It’s less clear in the case of a company such as Transfield. In all likelihood, there will be ever greater flows of refugees in the decades to come, so the business of bunging them up in detention might seem attractive.

But they are dependent on the patronage of government, which is in turn dependent on the mood of the public.

The great problem with ethical investing, says David Deverall, chief executive of the ethical fund manager Hunter Hall, “is that my moral principles may be different from yours”.

This is not a concern for funds such as his, which inform potential investors up front that their money will not be placed in certain investments. It’s much more problematic for mainstream funds if they try to retrofit ethical principles.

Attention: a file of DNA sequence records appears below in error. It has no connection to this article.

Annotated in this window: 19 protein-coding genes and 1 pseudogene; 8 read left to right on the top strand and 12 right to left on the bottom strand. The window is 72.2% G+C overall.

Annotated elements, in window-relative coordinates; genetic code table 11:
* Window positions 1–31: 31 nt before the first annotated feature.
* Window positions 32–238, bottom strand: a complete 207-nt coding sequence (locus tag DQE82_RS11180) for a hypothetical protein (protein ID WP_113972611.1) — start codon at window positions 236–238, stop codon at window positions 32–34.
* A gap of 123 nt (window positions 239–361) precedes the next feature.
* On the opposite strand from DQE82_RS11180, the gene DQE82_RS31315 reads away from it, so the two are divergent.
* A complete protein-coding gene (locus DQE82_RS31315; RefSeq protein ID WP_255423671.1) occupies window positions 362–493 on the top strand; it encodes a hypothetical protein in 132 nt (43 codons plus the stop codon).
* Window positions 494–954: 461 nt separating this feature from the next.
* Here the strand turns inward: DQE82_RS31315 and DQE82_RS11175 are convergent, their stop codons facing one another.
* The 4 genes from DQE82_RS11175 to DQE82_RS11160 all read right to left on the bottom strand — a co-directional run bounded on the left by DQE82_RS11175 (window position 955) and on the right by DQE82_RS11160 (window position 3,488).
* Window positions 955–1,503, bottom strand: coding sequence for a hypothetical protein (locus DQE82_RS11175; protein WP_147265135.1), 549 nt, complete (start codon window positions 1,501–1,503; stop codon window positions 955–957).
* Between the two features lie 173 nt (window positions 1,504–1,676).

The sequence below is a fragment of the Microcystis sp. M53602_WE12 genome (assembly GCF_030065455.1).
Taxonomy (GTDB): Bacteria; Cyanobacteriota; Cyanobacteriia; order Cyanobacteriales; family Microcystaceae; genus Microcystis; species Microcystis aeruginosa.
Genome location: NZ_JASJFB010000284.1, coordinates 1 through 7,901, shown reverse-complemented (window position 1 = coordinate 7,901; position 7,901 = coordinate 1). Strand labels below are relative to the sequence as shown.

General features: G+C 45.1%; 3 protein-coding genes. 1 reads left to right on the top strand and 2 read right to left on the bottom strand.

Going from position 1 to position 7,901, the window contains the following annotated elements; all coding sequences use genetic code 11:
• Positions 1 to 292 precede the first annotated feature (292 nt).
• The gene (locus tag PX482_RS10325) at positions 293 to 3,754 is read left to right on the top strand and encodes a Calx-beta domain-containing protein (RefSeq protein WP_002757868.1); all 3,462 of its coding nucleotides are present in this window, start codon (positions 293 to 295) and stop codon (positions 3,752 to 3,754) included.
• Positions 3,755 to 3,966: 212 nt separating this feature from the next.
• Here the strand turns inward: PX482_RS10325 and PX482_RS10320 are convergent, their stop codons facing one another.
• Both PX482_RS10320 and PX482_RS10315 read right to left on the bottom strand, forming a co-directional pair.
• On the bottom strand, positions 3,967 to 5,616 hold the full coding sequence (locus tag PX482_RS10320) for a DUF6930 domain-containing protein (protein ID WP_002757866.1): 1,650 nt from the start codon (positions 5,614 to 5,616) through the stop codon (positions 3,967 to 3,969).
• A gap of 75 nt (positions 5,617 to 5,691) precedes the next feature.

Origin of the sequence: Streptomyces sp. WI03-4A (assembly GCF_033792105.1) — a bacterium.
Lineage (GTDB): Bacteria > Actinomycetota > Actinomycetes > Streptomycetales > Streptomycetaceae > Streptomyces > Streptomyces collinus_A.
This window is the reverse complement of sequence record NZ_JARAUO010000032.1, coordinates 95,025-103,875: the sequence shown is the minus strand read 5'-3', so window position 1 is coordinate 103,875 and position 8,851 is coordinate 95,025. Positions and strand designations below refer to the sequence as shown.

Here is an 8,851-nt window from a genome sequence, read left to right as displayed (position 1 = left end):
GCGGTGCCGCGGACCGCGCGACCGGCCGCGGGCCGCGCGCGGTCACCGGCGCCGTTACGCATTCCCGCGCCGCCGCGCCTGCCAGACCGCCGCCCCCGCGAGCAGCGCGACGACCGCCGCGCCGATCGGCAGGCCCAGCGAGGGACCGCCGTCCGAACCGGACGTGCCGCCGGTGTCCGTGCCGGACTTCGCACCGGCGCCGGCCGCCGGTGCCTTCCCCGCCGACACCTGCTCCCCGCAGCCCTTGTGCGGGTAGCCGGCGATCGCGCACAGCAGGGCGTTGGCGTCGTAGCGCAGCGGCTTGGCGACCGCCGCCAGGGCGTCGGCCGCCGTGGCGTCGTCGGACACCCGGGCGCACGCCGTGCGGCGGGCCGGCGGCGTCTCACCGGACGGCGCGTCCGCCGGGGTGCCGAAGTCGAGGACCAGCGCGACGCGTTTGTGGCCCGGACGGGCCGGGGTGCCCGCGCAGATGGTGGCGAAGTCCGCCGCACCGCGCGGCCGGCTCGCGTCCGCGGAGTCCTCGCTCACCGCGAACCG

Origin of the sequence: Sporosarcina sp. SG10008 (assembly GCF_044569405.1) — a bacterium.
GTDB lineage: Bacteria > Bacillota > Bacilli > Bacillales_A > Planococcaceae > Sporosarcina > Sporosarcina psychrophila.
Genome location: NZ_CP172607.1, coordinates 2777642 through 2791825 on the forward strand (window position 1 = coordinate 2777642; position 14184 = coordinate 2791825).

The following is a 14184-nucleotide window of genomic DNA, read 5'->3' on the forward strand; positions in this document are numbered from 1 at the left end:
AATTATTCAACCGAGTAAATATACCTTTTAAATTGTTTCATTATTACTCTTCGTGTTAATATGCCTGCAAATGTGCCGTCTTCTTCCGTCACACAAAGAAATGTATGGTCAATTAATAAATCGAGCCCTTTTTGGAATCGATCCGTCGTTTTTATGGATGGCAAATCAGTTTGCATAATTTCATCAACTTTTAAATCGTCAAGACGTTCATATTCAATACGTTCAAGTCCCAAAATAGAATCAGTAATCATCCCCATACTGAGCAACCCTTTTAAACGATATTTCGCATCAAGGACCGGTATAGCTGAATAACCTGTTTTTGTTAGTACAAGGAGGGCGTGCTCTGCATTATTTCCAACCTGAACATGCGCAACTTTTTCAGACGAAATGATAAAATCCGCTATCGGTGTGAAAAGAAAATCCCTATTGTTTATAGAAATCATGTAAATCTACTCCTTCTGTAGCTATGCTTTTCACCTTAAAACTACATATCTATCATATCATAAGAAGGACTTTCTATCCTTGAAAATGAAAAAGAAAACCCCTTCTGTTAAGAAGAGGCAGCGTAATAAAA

Says Deverall: “The approach to investing – which is called negative screening, screening out certain things – gained a lot of popularity among individual retail investors. But big investors like [superannuation funds] felt uncomfortable as trustees applying that negative approach. So they emphasised attempts to be as good and clean and moral as possible while not excluding any industry sector from their investment universe.”

They argued instead that they could effect change from within, through the application of environmental, social and corporate governance principles, and through greater transparency.

“But what’s happened recently, what we saw in the Hesta case, is an entirely new approach to ethical investing by some large institutions,” Deverall says.

“They now are more prepared to exclude companies or industries almost on a case-by-case basis. You can imagine how unsettling that would be for a number of companies and for the sharemarket. It’s becoming a very complex political and legal environment.”

But one thing that is now abundantly clear is that applying ethical considerations to investment need not result in diminished returns, he says. “You can do well and do good at the same time.”